@ev is Evan Williams, known for co-creating such things as Blogger, Twitter and Medium. One sold out to Google. The other simply sold out. The third is trying to sell memberships. There's a nice analogy in this: "The trouble with the internet, Mr. Williams says, is that it rewards extremes. Say you’re driving down the road and see a car crash. Of course you look. Everyone looks. The internet interprets behavior like this to mean everyone is asking for car crashes, so it tries to supply them."
Technical Certificate programs have been around for a while now - long-time professionals will recall things like the Certified Novell Engineer (CNE) exams, for example. So this portal by Amazon isn't new, particularly, except that oit's connected to their cloud environment so that when they say yopu need "one or more years of hands-on experience designing available, cost efficient, fault tolerant, and scalable distributed systems on AWS" to qualify for an exam, they don't have to take you at your word. All of this surveillance is broken by ad blockers, though.
I am unambiguously in favour of net neutrality, but I think that the strongest argument against it isn't any of the arguments listed here but the unassailable fact that the net is not neutral now and that therefore 'net neutrality' pits one form of unequal distribution of wealth against another. Today, because of asynchronous internet access, people cannot run web servers from their homes. Additionally, because of content distribution networks, professional content will run more quickly than private content. Finally, overhead costs and technology (for example, digital certificates) make it more difficult for individuals to offer online content. These all favour technology companies, but their dominance is being challenged by media and telecommunication companies who feel their advantageous position ought also to be favoured by pricing advantages.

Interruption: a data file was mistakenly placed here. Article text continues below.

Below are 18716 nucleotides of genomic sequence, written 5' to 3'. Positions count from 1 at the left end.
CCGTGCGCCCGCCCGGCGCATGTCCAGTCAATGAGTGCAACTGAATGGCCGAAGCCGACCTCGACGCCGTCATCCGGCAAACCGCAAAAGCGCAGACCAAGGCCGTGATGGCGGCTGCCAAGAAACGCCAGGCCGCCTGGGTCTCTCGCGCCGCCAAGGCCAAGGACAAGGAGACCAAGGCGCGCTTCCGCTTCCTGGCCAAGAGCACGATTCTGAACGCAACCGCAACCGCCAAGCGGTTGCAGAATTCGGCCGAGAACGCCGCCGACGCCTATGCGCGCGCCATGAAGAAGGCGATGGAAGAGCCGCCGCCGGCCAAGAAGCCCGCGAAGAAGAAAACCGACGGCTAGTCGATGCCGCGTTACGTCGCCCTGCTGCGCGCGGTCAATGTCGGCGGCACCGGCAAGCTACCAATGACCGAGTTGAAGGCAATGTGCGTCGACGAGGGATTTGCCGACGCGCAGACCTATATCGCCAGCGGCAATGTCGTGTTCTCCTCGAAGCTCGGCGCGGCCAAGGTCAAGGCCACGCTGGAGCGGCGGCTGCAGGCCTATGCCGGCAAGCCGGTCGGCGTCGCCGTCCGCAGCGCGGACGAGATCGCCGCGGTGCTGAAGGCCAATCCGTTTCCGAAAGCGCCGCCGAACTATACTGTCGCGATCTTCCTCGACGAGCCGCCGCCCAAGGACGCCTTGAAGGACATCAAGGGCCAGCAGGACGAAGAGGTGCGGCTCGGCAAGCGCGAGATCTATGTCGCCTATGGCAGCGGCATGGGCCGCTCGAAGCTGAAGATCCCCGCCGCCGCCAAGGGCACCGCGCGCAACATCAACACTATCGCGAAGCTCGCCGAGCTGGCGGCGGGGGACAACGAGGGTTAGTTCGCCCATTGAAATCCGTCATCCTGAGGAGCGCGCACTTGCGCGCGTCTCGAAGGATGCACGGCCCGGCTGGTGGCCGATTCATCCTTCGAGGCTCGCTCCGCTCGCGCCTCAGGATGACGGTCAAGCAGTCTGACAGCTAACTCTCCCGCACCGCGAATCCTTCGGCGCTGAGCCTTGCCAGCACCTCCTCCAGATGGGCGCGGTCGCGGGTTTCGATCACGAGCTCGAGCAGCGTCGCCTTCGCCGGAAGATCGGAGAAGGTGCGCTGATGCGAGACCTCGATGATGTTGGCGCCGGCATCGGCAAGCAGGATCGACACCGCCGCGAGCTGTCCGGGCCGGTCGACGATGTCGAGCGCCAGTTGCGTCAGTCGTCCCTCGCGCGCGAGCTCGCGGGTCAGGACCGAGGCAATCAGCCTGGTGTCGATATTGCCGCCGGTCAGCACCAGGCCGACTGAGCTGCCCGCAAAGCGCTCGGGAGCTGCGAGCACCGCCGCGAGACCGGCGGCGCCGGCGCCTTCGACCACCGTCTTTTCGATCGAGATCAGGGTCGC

It's an unusual "rise and rise" that includes a significant retrenchment, but that's what's documented here: "In 2012 AR, along with virtual reality (VR), was being hailed as the next generation technology to watch, with markets estimated at £600 billion (approximately $776 billion) by 2016. Today those estimates have been revised (reflecting passage along the Gartner Hype Cycle) to a more conservative $90 billion annually by 2020." Yes, there is a role for AR to play in online learning. But no, it's never going to be the whole.
Relevant and realistic: "The separation of assessment from learning could have significant ramifications for the outcomes of learning because a schism could appear in the alignment of the curriculum in a disaggregated model. Quality assurance of learning and certification of its outputs become problematic so new ways of aligning and assessing learning outcomes and arranging academic support for students will be needed." We've been gradually drifting toward this outcome, and when we reach a tipping point higher education will appear to have been enveloped in crisis overnight. 21 page PDF. Image: Patricia B. Arinto.
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